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Amherst’s Pay it Forward Pantry helping fill community need

The Pay it Forward Pantry, created in November, has been extremely busy with between $100 and $150 in groceries passing through the pantry every day. The pantry is located in the Rotary Centennial Park on Elmwood Drive in Amherst, almost directly across from Maggie's Place.
The Pay it Forward Pantry, created in November, has been extremely busy with between $100 and $150 in groceries passing through the pantry every day. The pantry is located in the Rotary Centennial Park on Elmwood Drive in Amherst, almost directly across from Maggie's Place. - Submitted

Program started last November has seen plenty of use

AMHERST – There was a time Kim Campbell didn’t know what the price of a loaf of bread or litre of milk was. Now he’s very familiar with grocery prices.

Each morning, Campbell restocks the Pay it Forward Pantry in the Rotary Centennial Park on Elmwood Drive in Amherst. He goes back in the afternoon to check on the supply and refill it if it’s empty – and it’s usually empty.

“The program has been a huge success, although it’s hard to say it’s successful because the need is so great. It says a lot about the poverty situation in Amherst,” Campbell said while speaking to members of the Amherst Rotary Club on Monday. “When the idea was hatched there was no idea or indication of how much it would be used. Now we know how much it is used and see how great the need is in the community for something like this.”

The Pay it Forward Pantry was proposed a couple of years ago during a Make It Happen meeting in which members of the community were invited to come together and come up with some realistic community projects. They were then expected to go out into the community to make it happen.

Campbell said the person who came up with the idea wants to remain anonymous, so he became the spokesperson for the small group of volunteers that worked both to set up the blue pantry and to maintain it and keep it filled.

The concept invites people to take what they need from the pantry and to put back what they can. Campbell said the pantry has seen a lot of use from people needing both food, toiletries and personal hygiene items as well as from those who will open the pantry to drop off groceries.

“In some cases, you will have people who go grocery shopping and pick up a couple of extra cans of soup or boxes of cereal that are on sale and they’ll come to the pantry and put it in,” Campbell said.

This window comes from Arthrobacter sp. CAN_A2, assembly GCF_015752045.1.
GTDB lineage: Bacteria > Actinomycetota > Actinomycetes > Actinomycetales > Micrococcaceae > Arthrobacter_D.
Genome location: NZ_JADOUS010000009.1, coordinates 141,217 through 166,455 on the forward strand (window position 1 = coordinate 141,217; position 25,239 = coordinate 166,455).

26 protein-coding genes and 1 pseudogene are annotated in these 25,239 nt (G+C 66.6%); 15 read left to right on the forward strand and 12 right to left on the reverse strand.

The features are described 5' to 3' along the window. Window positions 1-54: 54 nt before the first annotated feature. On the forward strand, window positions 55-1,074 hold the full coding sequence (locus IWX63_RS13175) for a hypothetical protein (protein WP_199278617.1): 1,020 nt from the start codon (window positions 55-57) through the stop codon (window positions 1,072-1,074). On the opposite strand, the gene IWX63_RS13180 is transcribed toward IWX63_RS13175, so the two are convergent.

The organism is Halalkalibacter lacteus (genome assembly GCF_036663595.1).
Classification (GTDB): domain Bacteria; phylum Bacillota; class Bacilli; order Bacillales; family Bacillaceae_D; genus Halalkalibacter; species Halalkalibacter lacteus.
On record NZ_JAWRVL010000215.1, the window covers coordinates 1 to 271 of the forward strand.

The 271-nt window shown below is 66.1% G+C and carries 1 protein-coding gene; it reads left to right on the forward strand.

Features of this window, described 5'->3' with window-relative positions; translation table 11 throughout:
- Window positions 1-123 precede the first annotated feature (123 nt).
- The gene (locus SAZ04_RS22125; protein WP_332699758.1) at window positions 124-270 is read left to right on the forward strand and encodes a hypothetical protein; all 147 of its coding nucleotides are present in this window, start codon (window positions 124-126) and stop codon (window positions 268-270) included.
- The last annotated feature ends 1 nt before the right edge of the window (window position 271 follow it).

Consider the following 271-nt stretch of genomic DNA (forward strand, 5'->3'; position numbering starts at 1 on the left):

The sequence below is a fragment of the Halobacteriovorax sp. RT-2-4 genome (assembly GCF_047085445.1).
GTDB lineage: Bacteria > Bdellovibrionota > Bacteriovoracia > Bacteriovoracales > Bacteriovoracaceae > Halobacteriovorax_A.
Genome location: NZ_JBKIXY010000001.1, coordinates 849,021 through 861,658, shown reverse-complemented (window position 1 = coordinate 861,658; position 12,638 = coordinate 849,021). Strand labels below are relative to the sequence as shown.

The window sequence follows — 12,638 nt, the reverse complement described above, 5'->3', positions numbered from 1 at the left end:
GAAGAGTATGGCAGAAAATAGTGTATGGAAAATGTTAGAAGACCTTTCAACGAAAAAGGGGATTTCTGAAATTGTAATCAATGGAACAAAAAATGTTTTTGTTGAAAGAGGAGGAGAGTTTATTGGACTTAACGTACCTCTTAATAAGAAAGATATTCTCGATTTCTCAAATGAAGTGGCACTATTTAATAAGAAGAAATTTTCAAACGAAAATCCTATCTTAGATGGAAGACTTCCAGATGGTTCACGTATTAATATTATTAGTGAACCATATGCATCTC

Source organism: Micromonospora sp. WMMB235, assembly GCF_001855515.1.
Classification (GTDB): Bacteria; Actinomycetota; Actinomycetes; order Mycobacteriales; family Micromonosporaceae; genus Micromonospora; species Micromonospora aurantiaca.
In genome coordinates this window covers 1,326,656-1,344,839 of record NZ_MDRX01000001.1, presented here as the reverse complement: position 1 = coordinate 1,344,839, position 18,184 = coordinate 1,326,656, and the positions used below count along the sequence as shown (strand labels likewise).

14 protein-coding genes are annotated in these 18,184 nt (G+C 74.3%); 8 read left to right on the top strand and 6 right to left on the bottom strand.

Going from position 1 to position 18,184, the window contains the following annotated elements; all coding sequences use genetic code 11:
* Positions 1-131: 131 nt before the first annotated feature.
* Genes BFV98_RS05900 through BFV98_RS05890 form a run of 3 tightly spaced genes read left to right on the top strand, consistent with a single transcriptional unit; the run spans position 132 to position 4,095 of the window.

It’s hard to estimate the value of the groceries passing through the pantry, but he thinks it’s as high as $150.

The group has developed a great relationship with Maggie’s Place, that’s located across the street. The pantry occasionally receives the donation of cash that’s used to purchase items for the pantry. It has also set up a coupon system in which people can go into Maggie’s Place to get $10 coupons that can be used to purchase food items at Highland Market and Simply For Life.

He said people like the pantry because there are no forms to fill out and no questions about income. And because people go to the pantry to donate items – as well as to take items – there’s a certain degree of anonymity.

Trina Clarke, CEO of the Cumberland YMCA, said the pantry has been used by the organization’s community support coordinator Alison Lair, who has referred callers to the program.

“We had a situation in December when a woman from Springhill called in a panic. She went to the food bank there and there was a sign on the door that said closed for vacation. She was a single mother with five children and didn’t know what to do,” Clarke said. “She came up to Amherst and we were able to take her over to the pantry to get some supplies. If the pantry weren’t there, what would she have done for two weeks over Christmas?”

Campbell said there were some fears the pantry would be vandalized or that someone would take all the food when it was first established, but the opposite has happened. He said the only “vandalism” was when someone placed a couple of red heart stickers on the pantry to show their appreciation while people have been very generous.

“I had a call from a woman who used to live in Amherst. She has been sending regular email transfers of money to buy groceries for the pantry. There is another person who has bought at least six bags of groceries for the pantry,” he said. “People have been so supportive.”

He said Weston Bakeries has been a major supporter of the program providing as much fresh bread as needed to keep the pantry stocked.

Campbell said the goal of the program is make the pantry sustainable in the long term while there is also consideration of eventually adding a second pantry near West Highlands Elementary School.

People can support the pantry financially by email money transfer to payitforwardpantry@gmail.com or by calling Campbell at 902-664-4521.

darrell.cole@amherstnews.ca

Twitter: @ADNdarrell

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